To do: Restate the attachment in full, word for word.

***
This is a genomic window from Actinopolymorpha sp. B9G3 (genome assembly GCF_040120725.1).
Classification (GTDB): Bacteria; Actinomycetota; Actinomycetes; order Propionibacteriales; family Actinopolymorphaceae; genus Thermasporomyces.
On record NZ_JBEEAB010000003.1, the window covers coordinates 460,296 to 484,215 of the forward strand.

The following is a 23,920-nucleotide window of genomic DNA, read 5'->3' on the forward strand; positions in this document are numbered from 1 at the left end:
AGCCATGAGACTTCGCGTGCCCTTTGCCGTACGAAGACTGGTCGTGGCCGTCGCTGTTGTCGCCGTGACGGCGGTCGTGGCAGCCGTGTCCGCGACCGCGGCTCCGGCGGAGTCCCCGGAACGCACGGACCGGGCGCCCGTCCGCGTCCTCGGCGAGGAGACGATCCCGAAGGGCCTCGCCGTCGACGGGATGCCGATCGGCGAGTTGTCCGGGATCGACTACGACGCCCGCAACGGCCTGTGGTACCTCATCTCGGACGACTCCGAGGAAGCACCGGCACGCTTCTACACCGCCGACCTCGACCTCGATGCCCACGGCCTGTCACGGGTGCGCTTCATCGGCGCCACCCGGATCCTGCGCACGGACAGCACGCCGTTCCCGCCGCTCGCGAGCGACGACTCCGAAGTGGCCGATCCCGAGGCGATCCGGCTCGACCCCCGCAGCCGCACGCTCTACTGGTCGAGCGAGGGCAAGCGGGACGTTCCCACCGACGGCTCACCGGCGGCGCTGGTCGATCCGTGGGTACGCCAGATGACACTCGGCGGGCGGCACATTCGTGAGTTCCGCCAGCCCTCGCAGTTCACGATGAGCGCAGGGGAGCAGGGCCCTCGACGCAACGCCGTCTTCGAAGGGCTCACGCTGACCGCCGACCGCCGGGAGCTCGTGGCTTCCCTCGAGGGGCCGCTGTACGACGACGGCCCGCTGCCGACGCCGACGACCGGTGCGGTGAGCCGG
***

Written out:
This is a genomic window from Actinopolymorpha sp. B9G3 (genome assembly GCF_040120725.1).
Classification (GTDB): Bacteria; Actinomycetota; Actinomycetes; order Propionibacteriales; family Actinopolymorphaceae; genus Thermasporomyces.
On record NZ_JBEEAB010000003.1, the window covers coordinates 460,296 to 484,215 of the forward strand.

The following is a 23,920-nucleotide window of genomic DNA, read 5'->3' on the forward strand; positions in this document are numbered from 1 at the left end:
AGCCATGAGACTTCGCGTGCCCTTTGCCGTACGAAGACTGGTCGTGGCCGTCGCTGTTGTCGCCGTGACGGCGGTCGTGGCAGCCGTGTCCGCGACCGCGGCTCCGGCGGAGTCCCCGGAACGCACGGACCGGGCGCCCGTCCGCGTCCTCGGCGAGGAGACGATCCCGAAGGGCCTCGCCGTCGACGGGATGCCGATCGGCGAGTTGTCCGGGATCGACTACGACGCCCGCAACGGCCTGTGGTACCTCATCTCGGACGACTCCGAGGAAGCACCGGCACGCTTCTACACCGCCGACCTCGACCTCGATGCCCACGGCCTGTCACGGGTGCGCTTCATCGGCGCCACCCGGATCCTGCGCACGGACAGCACGCCGTTCCCGCCGCTCGCGAGCGACGACTCCGAAGTGGCCGATCCCGAGGCGATCCGGCTCGACCCCCGCAGCCGCACGCTCTACTGGTCGAGCGAGGGCAAGCGGGACGTTCCCACCGACGGCTCACCGGCGGCGCTGGTCGATCCGTGGGTACGCCAGATGACACTCGGCGGGCGGCACATTCGTGAGTTCCGCCAGCCCTCGCAGTTCACGATGAGCGCAGGGGAGCAGGGCCCTCGACGCAACGCCGTCTTCGAAGGGCTCACGCTGACCGCCGACCGCCGGGAGCTCGTGGCTTCCCTCGAGGGGCCGCTGTACGACGACGGCCCGCTGCCGACGCCGACGACCGGTGCGGTGAGCCGG